I can smell them from almost 46 years back. Gemini 7 returns from spending two weeks in a floating toilet, December 18, 1965. Life magazine photo.
So, I’ve decided to start reviewing missions on a five-star scale now, because obviously astronauts know a whole freakin’ lot about stars. Anyways, I’ve decided to start with Gemini 6A and Gemini 7.

Let’s start with the “pros” about these missions. First, Gemini 6A and Gemini 7 accomplished the first manned spaceflight rendezvous ever; also, one of the first occasions of one crew blatantly trolling another crew occurred during these missions (Wally Schirra placed a “Beat Army” sign in Gemini 6A’s window to mess with Gemini 7’s Frank Borman’s most likely already rage-filled mind). 
Gemini 7 also produced a lot of interesting “data” during its then-unsurpassed 14 days (14 days inside THE INSIDE OF A VW RABBIT, if you get my drift) in Earth’s orbit. Gemini 7 proved to flight surgeons that:
  1. Frank Borman was more than capable of not smacking a crew member around in space, if and only if said crew member happened to be Jim Lovell, Official Nicest Guy Ever At NASA, 1965; 
  2. It really stank after 14 days in space, and next time they really should have allowed crews to bring some aftershave or mints or something “fresh” up in those capsules, because really…it got kind of gross; 
  3. Frank Borman and Jim Lovell were quite tone-deaf (in all seriousness, both astronauts passed some time during their hostage situation mission by singing Nat King Cole ditties);
  4. Frank Borman looked pretty silly with EEG leads all over various bald spots on his fuzzy square head; and
  5. Basically the whole mission was devised to make Frank Borman mad, which NASA probably succeeded in doing, but Jim Lovell made the entire situation a lot more bearable for everyone involved. 
“‘Gemini 7 was a medical mission,’ says Dr. Charles A. Berry, flight surgeon.” NO REALLY? THANKS FOR INFORMING ME! From NASA’s Gemini 6A – 7 film, mid-1960s.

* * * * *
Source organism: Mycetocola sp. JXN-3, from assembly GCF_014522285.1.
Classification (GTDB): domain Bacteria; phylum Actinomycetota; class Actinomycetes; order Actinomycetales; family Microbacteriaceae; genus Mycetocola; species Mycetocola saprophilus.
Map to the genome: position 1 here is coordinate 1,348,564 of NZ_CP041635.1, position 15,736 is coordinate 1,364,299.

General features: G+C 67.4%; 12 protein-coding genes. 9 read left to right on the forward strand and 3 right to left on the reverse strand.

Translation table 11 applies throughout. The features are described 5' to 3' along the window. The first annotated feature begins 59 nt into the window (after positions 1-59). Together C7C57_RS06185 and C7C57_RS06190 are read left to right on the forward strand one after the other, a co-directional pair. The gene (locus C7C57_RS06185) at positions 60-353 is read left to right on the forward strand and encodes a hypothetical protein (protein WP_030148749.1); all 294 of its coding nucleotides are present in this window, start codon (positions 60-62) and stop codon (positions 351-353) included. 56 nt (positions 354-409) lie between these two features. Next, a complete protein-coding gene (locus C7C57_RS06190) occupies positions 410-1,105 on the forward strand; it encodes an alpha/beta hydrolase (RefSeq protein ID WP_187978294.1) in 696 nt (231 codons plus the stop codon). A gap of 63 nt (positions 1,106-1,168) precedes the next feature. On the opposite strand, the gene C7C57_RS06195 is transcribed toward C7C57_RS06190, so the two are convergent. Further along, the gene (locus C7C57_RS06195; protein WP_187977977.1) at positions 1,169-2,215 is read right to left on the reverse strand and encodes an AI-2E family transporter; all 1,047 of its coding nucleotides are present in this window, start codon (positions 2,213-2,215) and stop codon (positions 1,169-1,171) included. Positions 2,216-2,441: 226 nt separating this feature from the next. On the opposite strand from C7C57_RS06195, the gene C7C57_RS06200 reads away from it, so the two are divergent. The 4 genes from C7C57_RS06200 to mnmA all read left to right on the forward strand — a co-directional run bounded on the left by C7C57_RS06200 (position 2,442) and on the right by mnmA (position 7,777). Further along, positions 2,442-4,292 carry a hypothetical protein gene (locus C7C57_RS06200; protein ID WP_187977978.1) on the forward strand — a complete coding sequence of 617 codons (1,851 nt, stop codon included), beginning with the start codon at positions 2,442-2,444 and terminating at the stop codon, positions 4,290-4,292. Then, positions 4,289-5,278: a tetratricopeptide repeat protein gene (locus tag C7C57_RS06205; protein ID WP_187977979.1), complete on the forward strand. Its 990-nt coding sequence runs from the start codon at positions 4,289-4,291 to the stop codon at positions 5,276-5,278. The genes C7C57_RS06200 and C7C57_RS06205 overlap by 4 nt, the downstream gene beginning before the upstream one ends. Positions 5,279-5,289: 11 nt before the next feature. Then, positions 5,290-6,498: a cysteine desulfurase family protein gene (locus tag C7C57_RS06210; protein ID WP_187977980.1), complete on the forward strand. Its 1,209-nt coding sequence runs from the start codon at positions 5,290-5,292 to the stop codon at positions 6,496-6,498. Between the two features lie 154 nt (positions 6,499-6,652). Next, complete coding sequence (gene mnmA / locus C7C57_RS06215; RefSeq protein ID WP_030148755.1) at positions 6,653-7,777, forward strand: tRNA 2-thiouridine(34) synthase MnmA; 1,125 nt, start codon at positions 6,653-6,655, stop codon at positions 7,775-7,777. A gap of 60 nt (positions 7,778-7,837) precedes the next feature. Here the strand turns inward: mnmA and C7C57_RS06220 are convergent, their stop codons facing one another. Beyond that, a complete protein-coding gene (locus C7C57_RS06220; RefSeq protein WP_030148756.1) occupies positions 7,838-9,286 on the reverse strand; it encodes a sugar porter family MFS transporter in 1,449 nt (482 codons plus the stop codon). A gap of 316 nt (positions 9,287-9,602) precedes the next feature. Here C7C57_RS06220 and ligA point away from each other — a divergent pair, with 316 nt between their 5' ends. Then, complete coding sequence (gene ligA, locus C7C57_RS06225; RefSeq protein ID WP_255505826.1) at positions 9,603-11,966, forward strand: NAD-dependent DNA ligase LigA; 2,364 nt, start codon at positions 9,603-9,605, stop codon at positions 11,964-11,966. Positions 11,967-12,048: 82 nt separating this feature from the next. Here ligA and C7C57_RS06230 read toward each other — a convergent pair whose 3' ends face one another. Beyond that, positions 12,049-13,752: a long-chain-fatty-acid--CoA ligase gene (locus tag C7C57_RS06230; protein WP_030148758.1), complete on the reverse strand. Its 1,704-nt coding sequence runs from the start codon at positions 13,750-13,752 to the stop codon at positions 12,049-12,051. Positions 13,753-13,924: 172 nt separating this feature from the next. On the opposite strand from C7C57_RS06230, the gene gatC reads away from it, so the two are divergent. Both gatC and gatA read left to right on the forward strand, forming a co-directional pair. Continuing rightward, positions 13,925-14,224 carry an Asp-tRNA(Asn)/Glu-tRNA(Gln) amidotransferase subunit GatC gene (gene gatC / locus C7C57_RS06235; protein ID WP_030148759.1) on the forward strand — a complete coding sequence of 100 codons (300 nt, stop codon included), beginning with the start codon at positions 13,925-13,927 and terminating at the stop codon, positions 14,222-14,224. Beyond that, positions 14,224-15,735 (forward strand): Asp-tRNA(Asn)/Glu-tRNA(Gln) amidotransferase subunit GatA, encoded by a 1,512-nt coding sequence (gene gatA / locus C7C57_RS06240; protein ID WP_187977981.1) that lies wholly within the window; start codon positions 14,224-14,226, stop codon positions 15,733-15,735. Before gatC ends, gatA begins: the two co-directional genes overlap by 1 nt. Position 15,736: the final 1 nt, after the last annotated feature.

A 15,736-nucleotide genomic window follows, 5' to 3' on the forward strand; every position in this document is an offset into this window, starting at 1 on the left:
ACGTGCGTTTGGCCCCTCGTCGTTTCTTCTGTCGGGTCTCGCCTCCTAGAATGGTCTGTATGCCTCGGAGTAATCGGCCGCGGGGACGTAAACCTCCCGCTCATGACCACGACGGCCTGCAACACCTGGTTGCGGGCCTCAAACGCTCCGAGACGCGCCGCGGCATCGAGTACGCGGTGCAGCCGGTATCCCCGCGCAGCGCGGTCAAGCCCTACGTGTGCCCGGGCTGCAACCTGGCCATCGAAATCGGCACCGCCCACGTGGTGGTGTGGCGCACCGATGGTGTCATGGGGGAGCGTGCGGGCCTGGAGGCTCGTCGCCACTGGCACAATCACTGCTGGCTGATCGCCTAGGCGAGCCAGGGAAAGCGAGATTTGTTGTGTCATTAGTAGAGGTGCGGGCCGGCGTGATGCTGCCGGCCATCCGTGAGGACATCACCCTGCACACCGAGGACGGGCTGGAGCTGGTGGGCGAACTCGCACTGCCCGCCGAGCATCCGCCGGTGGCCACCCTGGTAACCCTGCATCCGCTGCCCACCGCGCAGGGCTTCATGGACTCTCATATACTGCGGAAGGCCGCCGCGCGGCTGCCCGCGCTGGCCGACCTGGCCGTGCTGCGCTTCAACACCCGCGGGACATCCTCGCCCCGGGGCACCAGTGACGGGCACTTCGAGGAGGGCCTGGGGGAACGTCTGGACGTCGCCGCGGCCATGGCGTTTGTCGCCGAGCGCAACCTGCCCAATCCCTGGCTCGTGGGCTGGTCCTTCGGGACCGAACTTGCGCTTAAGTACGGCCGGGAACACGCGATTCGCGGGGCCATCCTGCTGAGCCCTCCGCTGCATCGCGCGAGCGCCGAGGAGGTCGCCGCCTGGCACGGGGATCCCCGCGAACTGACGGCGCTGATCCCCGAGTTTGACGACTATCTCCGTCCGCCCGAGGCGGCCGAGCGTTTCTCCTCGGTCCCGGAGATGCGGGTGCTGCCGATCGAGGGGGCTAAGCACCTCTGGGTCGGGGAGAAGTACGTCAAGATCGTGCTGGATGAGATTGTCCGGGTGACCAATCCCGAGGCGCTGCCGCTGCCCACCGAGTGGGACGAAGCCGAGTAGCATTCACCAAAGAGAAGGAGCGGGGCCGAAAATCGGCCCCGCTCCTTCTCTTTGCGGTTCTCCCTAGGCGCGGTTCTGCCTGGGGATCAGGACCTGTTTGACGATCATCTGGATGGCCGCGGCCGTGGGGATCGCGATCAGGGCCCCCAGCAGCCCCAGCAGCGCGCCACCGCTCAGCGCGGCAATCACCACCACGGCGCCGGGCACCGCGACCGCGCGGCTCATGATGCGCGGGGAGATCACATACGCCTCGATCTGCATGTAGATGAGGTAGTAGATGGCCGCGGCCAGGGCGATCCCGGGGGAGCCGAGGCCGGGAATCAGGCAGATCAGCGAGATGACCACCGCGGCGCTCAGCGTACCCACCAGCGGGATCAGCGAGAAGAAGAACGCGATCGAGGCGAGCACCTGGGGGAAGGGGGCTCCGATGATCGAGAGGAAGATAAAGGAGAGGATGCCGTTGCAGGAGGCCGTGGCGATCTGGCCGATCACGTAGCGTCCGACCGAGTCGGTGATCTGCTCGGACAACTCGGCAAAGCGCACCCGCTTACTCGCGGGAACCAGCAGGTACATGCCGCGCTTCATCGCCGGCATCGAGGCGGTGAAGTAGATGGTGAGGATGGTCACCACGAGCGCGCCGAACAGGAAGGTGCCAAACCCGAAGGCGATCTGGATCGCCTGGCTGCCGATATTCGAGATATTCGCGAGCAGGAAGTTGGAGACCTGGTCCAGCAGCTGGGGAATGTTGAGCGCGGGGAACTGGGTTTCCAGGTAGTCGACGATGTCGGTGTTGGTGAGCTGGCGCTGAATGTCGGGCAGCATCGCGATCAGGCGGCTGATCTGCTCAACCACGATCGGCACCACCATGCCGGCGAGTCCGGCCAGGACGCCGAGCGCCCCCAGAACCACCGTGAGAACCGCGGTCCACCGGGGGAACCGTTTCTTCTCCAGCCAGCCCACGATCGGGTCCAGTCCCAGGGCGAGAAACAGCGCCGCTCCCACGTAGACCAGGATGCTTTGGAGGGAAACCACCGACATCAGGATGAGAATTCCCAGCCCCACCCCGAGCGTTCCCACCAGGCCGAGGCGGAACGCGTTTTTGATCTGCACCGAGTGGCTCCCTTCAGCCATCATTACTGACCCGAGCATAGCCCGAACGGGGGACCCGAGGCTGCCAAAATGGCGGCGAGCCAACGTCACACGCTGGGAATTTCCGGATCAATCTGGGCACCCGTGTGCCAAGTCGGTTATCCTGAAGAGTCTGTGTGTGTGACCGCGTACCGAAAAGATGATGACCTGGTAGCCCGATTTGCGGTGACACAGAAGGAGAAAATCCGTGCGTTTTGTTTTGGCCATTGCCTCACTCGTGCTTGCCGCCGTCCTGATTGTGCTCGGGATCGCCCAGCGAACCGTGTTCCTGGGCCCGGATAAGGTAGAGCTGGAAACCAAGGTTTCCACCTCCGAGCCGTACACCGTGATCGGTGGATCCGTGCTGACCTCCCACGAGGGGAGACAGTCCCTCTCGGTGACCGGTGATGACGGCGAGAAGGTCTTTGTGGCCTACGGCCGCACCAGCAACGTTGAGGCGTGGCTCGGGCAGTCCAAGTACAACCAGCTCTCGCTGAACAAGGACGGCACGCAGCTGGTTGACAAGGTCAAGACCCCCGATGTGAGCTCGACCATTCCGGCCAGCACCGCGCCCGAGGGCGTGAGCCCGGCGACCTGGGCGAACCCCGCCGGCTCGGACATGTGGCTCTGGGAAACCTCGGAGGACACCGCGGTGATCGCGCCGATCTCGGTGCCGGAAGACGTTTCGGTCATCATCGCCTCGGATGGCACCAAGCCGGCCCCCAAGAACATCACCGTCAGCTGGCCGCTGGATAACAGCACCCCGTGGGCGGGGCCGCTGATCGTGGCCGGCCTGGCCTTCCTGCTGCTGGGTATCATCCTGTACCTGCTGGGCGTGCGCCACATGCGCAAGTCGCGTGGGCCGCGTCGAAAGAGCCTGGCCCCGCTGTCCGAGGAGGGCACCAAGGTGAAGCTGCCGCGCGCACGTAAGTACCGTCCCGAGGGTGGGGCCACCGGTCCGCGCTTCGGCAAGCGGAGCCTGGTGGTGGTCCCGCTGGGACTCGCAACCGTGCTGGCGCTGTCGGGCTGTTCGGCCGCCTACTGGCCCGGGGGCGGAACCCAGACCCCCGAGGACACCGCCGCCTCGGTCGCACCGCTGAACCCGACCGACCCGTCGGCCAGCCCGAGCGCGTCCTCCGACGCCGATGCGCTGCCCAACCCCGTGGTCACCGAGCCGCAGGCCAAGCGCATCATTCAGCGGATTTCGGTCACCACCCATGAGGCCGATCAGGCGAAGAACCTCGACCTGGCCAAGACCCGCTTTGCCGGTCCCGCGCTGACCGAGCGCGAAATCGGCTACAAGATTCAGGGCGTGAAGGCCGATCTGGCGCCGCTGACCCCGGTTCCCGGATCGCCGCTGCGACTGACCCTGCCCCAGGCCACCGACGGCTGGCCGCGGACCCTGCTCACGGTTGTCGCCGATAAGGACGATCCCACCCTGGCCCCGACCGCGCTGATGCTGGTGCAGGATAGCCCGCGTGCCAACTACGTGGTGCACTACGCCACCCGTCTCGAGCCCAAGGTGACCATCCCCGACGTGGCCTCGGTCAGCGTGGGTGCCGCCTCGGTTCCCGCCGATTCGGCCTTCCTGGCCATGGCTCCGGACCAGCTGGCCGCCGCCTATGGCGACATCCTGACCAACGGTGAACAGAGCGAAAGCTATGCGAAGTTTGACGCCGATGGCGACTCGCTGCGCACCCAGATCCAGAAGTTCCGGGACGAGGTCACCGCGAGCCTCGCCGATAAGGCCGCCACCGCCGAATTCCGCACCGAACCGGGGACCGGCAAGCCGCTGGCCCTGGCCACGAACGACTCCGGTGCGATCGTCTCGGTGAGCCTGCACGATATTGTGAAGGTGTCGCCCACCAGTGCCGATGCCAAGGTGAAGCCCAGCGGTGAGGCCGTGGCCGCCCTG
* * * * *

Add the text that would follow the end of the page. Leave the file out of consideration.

Also, Gemini 6A boasted Tom Stafford and Wally Schirra looking crazy in their crew portrait, which I’ve already discussed at length.
Some cons about these missions: Gemini 6A had a launchpad abort, which was kind of terrifying for everyone involved since there was legitimate worry about the spacecraft’s Titan II rocket exploding on the pad. (Thank God, this did not happen.) Command pilot Wally Schirra wisely opted not to eject from the capsule, and the mission was back on track within three days. Also…the smell inside Gemini 7. Frank Borman allegedly lost his toothbrush, and had to borrow Jim Lovell’s for the remainder of the two-week long claustrophobia nightmare. I am sure Lovell was a pretty clean, healthy guy, but still…sharing toothbrushes. When those two poor guys emerged from their long ordeal onto the flight deck of the USS Wasp, they walked sort of like your octogenarian next-door neighbor coming home from a tequila bender (a.k.a. NOT well). 
Yeah, so even with all of those cons, I’m going to have to give Gemini 6A – 7 a resounding five stars, because damn that sounds like a mess. Those guys did it first so we didn’t have to. 

Command Pilot – Wally Schirra
Pilot – Thomas P. Stafford

Command Pilot – Frank “Guinea Pig” Borman
Pilot –  James A. Lovell


Emily Carney is a writer, space enthusiast, and creator of the This Space Available space blog, published since 2010. In January 2019, Emily’s This Space Available blog was incorporated into the National Space Society’s blog. The content of Emily’s blog can be accessed via the This Space Available blog category.

Note: The views expressed in This Space Available are those of the author and should not be considered as representing the positions or views of the National Space Society.

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